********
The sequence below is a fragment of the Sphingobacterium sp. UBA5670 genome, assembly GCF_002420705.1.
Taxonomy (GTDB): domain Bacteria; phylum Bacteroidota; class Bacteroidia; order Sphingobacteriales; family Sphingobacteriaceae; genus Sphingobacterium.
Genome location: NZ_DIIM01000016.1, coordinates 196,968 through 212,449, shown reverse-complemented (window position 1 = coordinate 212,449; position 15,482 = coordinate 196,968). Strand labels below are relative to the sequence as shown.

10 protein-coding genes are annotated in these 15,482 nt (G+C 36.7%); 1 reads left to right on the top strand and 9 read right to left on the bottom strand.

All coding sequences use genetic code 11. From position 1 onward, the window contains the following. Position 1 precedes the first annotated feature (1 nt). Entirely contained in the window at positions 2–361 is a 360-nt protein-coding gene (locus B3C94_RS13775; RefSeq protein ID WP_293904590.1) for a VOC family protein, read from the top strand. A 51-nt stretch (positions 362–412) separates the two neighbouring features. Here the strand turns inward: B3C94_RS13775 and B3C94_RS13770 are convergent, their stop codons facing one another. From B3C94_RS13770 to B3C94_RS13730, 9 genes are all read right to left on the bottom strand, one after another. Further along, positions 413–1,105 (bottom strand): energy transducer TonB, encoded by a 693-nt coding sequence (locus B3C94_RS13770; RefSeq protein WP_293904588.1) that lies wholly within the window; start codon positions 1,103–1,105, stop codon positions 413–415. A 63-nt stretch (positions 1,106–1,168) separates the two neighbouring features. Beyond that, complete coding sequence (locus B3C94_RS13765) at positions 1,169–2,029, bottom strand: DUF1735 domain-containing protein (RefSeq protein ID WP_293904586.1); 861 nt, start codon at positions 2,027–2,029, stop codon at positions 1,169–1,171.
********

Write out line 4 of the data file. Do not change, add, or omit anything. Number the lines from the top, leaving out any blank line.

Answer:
10 protein-coding genes are annotated in these 15,482 nt (G+C 36.7%); 1 reads left to right on the top strand and 9 read right to left on the bottom strand.